Critical Health News

The Importance of Albumin

Chemicals

Albumin, which is derived from the Greek word for white (as in albino or even album, which was originally a book with a bunch of white pages), is a multi-functional Swiss army knife type protein, with a chemical structure that allows it to perform many different biological roles. It’s primarily produced in the liver and measuring its levels is one of the ways physicians determine hepatic health. Deficiencies can be indicative of cirrhosis or liver disease.

Albumin’s most well-recognized function involves its ability to act as a water trapping or water attracting “sponge” in the blood. Albumin has an ability to pull water. It’s technically called osmosis, but you can just think of a sponge. Dip a sponge in water and the water gets sucked up automatically. That’s called osmosis and that’s exactly how albumin works in the blood. Sponges are made of long chain sugars that trap water and while albumin is more like a magnet than a trap, the water pulling or absorbing effect is the same. One of the most obvious consequences of an albumin deficiency is swelling and edema. That’s because without albumin trapping fluid it tends to leak out of the blood and into the tissues. Albumin can also be thought of as a fluid expander for the blood, without it blood can become thick and sludgy and more prone to clot. Albumin levels can drop significantly in with burns or blood loss. This loss of albumin can be serious and if it’s severe it can even be life threatening and doctors will inject a pharmaceutical version of albumin into the blood as a replacement.

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Testosterone Replacement

Muscles

By now almost everyone has seen the commercials for Androgel and other pharmaceutical hormone replacements claiming to compensate for the age related drop in the testosterone known as low-T. The prescriptions, which over the past 10 years have been filled nearly 5 million times and have generated over 1.6 billion dollars in sales, are promoted as nearly magical medical hormone replacements that can improve mood, muscle development, bone strength, fat burning, endurance, libido and sexual performance.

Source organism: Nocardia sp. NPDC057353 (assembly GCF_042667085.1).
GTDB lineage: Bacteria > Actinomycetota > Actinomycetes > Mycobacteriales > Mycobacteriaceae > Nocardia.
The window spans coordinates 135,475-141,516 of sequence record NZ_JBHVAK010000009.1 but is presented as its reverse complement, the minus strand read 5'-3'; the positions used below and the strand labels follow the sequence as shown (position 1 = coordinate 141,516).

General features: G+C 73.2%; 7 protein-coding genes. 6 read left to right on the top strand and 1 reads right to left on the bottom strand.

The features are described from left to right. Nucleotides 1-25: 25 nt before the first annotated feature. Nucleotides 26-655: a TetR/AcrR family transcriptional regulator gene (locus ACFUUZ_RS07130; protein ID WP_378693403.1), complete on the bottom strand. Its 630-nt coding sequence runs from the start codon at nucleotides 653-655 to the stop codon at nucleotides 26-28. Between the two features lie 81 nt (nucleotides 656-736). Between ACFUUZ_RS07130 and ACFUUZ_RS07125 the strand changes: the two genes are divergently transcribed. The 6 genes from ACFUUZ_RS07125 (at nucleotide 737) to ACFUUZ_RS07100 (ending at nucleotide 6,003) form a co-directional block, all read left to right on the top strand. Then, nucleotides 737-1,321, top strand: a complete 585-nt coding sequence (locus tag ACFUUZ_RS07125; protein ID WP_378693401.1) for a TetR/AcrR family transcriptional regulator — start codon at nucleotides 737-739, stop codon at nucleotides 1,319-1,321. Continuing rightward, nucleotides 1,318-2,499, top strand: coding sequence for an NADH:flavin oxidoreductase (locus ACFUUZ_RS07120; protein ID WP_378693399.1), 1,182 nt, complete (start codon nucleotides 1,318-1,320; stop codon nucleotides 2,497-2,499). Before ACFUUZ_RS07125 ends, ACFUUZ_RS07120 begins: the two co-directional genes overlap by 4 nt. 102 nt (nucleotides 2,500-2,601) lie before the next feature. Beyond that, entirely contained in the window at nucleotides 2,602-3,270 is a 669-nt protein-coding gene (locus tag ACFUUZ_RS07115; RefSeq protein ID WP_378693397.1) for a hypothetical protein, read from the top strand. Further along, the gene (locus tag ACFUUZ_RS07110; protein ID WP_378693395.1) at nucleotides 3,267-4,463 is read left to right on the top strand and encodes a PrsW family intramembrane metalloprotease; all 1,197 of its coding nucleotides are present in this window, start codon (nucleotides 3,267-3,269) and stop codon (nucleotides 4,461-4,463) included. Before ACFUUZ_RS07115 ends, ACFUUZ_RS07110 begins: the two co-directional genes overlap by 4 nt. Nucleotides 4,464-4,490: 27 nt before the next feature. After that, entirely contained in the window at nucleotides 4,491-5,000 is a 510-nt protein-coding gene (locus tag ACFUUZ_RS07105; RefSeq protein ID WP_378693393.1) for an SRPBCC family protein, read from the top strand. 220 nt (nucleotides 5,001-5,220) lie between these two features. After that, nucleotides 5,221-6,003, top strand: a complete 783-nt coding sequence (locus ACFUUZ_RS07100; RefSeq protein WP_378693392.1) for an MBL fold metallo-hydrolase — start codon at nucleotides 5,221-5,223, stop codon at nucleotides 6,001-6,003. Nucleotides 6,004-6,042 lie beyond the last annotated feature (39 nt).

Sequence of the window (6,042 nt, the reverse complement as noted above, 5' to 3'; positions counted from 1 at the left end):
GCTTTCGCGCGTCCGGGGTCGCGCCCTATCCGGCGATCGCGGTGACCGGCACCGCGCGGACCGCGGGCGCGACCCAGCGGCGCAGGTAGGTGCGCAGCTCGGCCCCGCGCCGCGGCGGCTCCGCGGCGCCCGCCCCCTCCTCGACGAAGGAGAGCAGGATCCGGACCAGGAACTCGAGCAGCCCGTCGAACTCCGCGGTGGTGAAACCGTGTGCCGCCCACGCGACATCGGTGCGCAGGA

However, despite these supposed benefits, testosterone replacement may cause problems. Recently, a trial of testosterone treatment in elderly men had to be discontinued because of increased cardiovascular events. In a commentary published in the journal “Science Translation Therapy”, Dr. Amir Tirosh of the Harvard Medical School writes that researchers concluded that hormone therapy demonstrated “substantial evidence of cardiovascular adverse effects associated with testosterone replacement”.

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Obesity is a Disease?

Obesity

Well, its official, obesity is a disease. So declared the doctor delegates at the American Medical Association’s annual meeting this past June. Americans are the second fattest people in the world (second only to Mexico, and only by 1 percent, according to Scripps Media Inc.). According to Dr. Patrice Harris, a member of the association’s board, considering corpulence as a doctor issue is good thing. “Recognizing obesity as a disease will help change the way the medical community tackles this complex issue that affects approximately one in three Americans, in the words of Dr. Harris.

How exactly these changes will show up remains to be seen. AMA doctors say reclassifying it as a disease will reduce the stigma that can result from the silly idea that obesity is simply the result the result of too much food and too little exercise. Apparently, our medical saviors feel that their patients do not have control over their weight and physiology.

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